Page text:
"Mother" awaits your e-mail. Send one, and you'll join 6,000 others already playing a Web game designed to boost audience interest in Steven Spielberg's A.I. Artificial Intelligence, one of this summer's most-hyped mega-movies.
The game, a "viral marketing" or grassroots promotional campaign, is part of a broader movie-marketing tradition as old as Star Wars action figures and Batman T-shirts. But will a game that entertains an elite group of highly intelligent Web geeks really make a difference at the box office?
Warner Brothers, estimated to be spending upward of $1 million on the project, seems to think so. Players say the "elegant," multi-faceted game has already attracted a super-smart subculture to a film they otherwise might have rejected as too mainstream.
"I'd be lying if I said it didn't pique my interest," said Sean Murray, a game designer for Funny Garbage, a Web design company whose clients include the Cartoon Network and Comedy Central. "It retains the spirit of Stanley Kubrick (the movie's creator) and makes Spielberg more legitimate to the science-fiction scene."
The game, which Murray calls downright "daunting," spans 30-50 full Web sites, all of which are set in the year 2142. There are a number of ways to start playing, one of which is to click on the Web site thevisionary.net. Send an e-mail to the above-mentioned "Mother" and you will suddenly start receiving real-life phone calls, emails and faxes, all with clues to solving an intricate sci-fi murder mystery.
Sound complicated? It is.
Mastery of the game requires vast knowledge of world literature, math, history, science and other subjects, according to Bronwen Liggitt, a moderator at cloudmakers.org, an online "community" of A.I. game players.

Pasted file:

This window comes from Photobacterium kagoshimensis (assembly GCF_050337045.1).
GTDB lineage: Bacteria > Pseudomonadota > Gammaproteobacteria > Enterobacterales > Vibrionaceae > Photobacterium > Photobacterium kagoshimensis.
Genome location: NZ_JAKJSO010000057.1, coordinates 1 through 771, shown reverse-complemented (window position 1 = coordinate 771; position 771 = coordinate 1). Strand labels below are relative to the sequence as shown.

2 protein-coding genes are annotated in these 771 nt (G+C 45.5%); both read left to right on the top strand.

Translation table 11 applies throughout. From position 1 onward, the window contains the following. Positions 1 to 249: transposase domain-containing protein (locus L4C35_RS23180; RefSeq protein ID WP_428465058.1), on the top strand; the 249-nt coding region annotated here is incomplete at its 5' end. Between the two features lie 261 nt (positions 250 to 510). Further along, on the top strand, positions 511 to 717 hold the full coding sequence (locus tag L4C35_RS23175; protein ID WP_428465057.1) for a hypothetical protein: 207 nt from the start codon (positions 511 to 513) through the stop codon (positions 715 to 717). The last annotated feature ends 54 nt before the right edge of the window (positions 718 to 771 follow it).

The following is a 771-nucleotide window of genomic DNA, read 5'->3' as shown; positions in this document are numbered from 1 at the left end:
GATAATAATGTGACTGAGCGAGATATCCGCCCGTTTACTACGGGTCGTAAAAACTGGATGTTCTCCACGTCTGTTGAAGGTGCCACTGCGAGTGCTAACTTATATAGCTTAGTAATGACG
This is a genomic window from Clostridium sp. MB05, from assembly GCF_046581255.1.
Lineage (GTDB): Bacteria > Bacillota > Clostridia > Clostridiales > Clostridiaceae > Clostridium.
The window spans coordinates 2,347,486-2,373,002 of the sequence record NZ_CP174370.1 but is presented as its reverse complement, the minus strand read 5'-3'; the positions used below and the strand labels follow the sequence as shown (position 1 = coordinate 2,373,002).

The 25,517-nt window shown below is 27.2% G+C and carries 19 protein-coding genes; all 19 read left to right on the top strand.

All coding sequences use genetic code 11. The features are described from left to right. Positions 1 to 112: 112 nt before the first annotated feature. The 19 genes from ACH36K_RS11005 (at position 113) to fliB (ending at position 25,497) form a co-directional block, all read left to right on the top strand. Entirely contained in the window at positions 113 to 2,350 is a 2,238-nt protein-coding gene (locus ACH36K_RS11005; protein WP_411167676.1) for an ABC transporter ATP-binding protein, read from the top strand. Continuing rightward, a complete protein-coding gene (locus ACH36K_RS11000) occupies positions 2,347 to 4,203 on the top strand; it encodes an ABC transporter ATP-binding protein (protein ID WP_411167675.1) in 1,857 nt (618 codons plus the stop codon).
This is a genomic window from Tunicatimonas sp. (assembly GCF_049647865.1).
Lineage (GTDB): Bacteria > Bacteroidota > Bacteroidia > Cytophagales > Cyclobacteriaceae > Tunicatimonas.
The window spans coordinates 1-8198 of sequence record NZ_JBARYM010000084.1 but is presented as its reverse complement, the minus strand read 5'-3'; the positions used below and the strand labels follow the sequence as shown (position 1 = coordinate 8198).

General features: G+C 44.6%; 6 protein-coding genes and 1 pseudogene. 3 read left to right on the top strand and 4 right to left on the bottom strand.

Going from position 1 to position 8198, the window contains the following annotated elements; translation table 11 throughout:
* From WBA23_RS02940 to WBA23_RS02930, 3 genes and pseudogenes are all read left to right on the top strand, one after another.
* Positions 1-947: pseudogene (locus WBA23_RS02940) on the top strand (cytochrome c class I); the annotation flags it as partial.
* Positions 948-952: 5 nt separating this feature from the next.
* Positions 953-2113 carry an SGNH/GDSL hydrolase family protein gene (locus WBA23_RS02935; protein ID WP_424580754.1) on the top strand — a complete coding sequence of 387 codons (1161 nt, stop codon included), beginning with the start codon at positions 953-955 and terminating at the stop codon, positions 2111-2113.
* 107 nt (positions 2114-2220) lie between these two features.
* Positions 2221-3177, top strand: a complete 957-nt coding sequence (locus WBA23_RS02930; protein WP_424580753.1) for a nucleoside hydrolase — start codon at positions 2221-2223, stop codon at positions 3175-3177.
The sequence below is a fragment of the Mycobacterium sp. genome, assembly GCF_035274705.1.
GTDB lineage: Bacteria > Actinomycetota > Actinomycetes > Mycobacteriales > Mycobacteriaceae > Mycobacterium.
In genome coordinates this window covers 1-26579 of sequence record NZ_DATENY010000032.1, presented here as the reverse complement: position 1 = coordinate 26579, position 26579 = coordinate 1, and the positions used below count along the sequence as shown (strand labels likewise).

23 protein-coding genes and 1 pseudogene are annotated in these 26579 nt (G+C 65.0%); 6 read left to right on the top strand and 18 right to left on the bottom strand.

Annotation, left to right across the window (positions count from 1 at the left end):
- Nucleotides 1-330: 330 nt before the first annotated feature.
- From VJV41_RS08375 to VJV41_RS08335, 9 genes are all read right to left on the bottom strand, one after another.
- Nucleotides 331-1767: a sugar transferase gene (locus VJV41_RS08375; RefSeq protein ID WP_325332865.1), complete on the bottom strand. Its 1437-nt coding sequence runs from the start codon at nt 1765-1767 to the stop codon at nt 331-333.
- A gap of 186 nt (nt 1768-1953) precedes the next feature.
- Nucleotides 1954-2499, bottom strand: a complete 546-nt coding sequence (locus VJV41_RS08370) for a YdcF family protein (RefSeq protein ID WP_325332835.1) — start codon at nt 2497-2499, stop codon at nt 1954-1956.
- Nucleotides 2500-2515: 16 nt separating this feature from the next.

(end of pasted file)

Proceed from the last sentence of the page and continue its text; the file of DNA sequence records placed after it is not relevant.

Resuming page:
Competitors may even have to be familiar with material as arcane as the old World War II "Enigma" code, according to Eric Hester and Bruce Klassen of troutmakers.org, the self-proclaimed "local watering-hole" for A.I. players.
But A.I. is not the first movie to make a playground of the Web. Harry Knowles, "Head Web Geek" at aintitcoolnews.com, credits The Blair Witch Project — one of the first movies to use the Web to orchestrate a successful viral marketing campaign — with being the best Web-based movie game before A.I.
The game "created a deeper mythology," he said. "It got people hooked on the idea."
Games were also used to promote nerd-friendly movies like X-Men and Swordfish. And next month's Planet of the Apes also features a Web game, a high-tech scavenger hunt in which players compete to win film props and other prizes.
But in typical Spielberg style, the A.I. game is the biggest — and many say the best.
On May 12, 2001, or 2142 to game players, competitors were told to wear red and bring their cell phones to sites in Chicago, New York and Los Angeles for "rallies," or group efforts to solve the game. Working with co-players at home, the group struggled to solve the latest puzzle.
That's a level of sophistication that games like Planet of the Apes just can't touch, according to Knowles.
So Blair Witch may have started it all, but A.I. has certainly raised the bar for Web games. Spielberg once again has outdone everybody else.